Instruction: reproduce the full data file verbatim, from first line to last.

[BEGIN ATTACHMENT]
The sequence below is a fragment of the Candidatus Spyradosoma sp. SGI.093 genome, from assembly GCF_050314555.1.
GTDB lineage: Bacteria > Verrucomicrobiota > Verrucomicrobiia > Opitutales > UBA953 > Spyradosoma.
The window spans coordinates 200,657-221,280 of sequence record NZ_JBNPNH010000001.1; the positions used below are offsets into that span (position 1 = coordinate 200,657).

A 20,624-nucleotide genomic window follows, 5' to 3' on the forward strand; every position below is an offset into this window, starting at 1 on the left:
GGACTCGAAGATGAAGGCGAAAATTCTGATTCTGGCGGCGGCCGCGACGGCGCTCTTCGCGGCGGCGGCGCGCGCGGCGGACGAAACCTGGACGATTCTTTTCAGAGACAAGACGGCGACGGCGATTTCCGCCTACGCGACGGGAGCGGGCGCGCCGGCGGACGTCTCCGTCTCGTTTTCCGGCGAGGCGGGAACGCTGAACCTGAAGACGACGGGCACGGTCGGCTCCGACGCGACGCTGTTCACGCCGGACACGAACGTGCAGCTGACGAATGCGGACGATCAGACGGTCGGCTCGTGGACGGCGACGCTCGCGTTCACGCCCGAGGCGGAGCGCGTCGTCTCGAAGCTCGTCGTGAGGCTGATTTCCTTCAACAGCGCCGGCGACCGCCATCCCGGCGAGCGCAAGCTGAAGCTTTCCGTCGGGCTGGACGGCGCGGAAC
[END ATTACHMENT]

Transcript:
The sequence below is a fragment of the Candidatus Spyradosoma sp. SGI.093 genome, from assembly GCF_050314555.1.
GTDB lineage: Bacteria > Verrucomicrobiota > Verrucomicrobiia > Opitutales > UBA953 > Spyradosoma.
The window spans coordinates 200,657-221,280 of sequence record NZ_JBNPNH010000001.1; the positions used below are offsets into that span (position 1 = coordinate 200,657).

A 20,624-nucleotide genomic window follows, 5' to 3' on the forward strand; every position below is an offset into this window, starting at 1 on the left:
GGACTCGAAGATGAAGGCGAAAATTCTGATTCTGGCGGCGGCCGCGACGGCGCTCTTCGCGGCGGCGGCGCGCGCGGCGGACGAAACCTGGACGATTCTTTTCAGAGACAAGACGGCGACGGCGATTTCCGCCTACGCGACGGGAGCGGGCGCGCCGGCGGACGTCTCCGTCTCGTTTTCCGGCGAGGCGGGAACGCTGAACCTGAAGACGACGGGCACGGTCGGCTCCGACGCGACGCTGTTCACGCCGGACACGAACGTGCAGCTGACGAATGCGGACGATCAGACGGTCGGCTCGTGGACGGCGACGCTCGCGTTCACGCCCGAGGCGGAGCGCGTCGTCTCGAAGCTCGTCGTGAGGCTGATTTCCTTCAACAGCGCCGGCGACCGCCATCCCGGCGAGCGCAAGCTGAAGCTTTCCGTCGGGCTGGACGGCGCGGAAC